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. Last Updated: 07/27/2016

Serbs Fire Indicted General Mladic

PALE, Bosnia-Herzegovina -- General Ratko Mladic, the Bosnian Serb military commander indicted for war crimes, has been sacked, according to a statement released early Saturday by the Bosnian Serb president.

The statement read over state television said that Biljana Plavsic, elected president of the Bosnian Serb entity in September, had decided to replace Mladic with Major General Pero Colic.

Plavsic thanked Mladic for all he had done for Bosnian Serbs during the 3 1/2-year war but because of the international community's stance towards him, she said he must step down.

"I am extremely sorry'' to have to replace Mladic "because of the known stand of a part of the international community against him,'' said Plavsic's statement also carried by the official Bosnian Serb Srna news agency.

"I have to thank him and his general staff for all they have done for the Serb people during the war,'' the statement added.

Mladic led the Bosnian Serb army throughout the war and was the most popular figure among the Bosnian Serbs. He was indicted in November 1995 by the UN war crimes tribunal in The Hague, Netherlands, for atrocities.

The Dayton peace accord bars war crimes suspects from holding public office. Mladic and Radovan Karadzic -- the Bosnian Serbs' civilian wartime leader who has also been indicted by the tribunal -- are out of sight, but have not been arrested.

Mladic personally commanded several Bosnian Serb military actions, including the onslaught on the eastern Moslem enclave of Srebrenica in July 1995, in which up to 6,000 Moslems are believed to have been massacred and were buried in mass graves in the region. He also reportedly masterminded the 3 1/2-year siege of the Bosnian capital Sarajevo and its relentless shelling.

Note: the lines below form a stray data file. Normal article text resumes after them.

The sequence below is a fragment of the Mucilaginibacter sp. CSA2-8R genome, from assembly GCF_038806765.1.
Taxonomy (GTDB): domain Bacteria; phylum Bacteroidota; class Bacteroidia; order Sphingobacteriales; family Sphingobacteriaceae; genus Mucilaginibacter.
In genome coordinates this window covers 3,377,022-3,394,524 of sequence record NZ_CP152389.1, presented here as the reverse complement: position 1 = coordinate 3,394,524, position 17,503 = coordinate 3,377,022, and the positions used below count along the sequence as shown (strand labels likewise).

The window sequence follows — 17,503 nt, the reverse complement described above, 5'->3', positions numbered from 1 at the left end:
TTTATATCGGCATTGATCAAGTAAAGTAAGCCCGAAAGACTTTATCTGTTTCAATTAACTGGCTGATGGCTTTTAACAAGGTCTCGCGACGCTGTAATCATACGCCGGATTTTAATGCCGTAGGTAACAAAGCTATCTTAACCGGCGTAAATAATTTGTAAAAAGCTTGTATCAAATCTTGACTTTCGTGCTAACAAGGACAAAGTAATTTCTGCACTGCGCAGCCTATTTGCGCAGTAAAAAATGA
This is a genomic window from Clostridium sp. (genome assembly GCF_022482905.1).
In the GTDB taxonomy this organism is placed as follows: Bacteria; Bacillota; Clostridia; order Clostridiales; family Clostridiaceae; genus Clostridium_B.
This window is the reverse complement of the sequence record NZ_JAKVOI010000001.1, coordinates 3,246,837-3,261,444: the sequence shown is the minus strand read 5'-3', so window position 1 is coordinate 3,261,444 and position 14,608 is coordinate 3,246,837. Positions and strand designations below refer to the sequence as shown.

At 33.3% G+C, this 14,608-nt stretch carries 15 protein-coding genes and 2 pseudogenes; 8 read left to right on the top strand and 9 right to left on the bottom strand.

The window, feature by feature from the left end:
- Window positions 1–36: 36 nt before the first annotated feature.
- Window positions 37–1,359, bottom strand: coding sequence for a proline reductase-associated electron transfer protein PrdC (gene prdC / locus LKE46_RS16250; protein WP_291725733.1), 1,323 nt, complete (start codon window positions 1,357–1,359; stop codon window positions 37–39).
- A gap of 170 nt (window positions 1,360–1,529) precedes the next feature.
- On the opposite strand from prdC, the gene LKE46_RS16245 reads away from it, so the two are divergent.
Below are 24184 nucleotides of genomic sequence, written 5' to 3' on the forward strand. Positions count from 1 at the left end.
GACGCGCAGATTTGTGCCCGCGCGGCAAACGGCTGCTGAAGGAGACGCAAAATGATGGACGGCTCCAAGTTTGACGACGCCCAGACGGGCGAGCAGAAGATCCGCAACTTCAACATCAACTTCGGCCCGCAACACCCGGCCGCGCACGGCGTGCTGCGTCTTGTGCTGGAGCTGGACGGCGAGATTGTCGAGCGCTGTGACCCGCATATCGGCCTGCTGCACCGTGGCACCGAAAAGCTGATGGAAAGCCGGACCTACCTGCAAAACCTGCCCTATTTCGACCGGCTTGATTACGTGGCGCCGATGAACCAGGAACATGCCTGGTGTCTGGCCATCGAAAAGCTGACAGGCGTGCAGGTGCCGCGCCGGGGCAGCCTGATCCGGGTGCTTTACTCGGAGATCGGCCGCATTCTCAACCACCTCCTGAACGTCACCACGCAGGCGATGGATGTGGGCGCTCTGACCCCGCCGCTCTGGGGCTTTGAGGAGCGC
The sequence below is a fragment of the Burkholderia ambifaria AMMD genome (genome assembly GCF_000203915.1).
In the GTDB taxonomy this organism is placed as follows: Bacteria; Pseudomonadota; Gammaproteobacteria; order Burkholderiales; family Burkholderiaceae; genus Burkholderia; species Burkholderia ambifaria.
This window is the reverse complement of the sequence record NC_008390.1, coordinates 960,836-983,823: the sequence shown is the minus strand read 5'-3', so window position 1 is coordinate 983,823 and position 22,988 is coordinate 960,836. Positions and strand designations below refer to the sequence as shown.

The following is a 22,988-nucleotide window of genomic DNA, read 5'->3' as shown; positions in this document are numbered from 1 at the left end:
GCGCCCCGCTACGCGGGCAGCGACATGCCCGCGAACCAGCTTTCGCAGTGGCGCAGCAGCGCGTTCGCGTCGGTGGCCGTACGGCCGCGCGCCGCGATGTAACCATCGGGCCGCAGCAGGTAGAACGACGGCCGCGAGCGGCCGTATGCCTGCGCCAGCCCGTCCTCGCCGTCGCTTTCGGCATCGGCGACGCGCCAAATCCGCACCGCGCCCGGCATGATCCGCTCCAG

Colic, 58, was a major during the war and was based in the region of Banja Luka in the 1st Krajina Corps. Colic, who is not generally well known, was made general last year.

Plavsic said she chose Colic because he "has a clear vision for the reorganization'' of the Bosnian Serb army which will "protect the territorial integrity'' of the Bosnian Serb entity

Plavsic also replaced the entire general staff, according to the statement, including Mladic's deputy, General Milan Gvero, and chief of staff General Manojlo Milovanovic. Both were believed to have very close ties with the Serb-led Yugoslav army and Serbian President Slobodan Milosevic.

Mladic is believed to still be in his mountain hideout in Han Pijesak, where he spends his days breeding bees and goats. He has reportedly suffered two strokes, according to independent Serb media.

The tribunal has issued an international arrest warrant for Mladic, but the NATO-led peace force, which is obligated to arrest war crimes suspects if it runs across them, has not so far made a move against him or Karadzic.

Over the past few months, there have been several signals that Plavsic, under pressure from the international community, would move against Mladic. Also, for the past two years, there has been an open clash between Mladic's camp and the Bosnian Serb civilian leadership, including Karadzic -- who tried several times to replace Mladic -- over the conduct of the war. Mladic supported an all-out offensive to wipe out the Moslems and was against any peace deal with the enemy.

Mladic and his general staff have resisted all previous attempts to oust him. It was unclear how they would react to Plavsic's decision Saturday.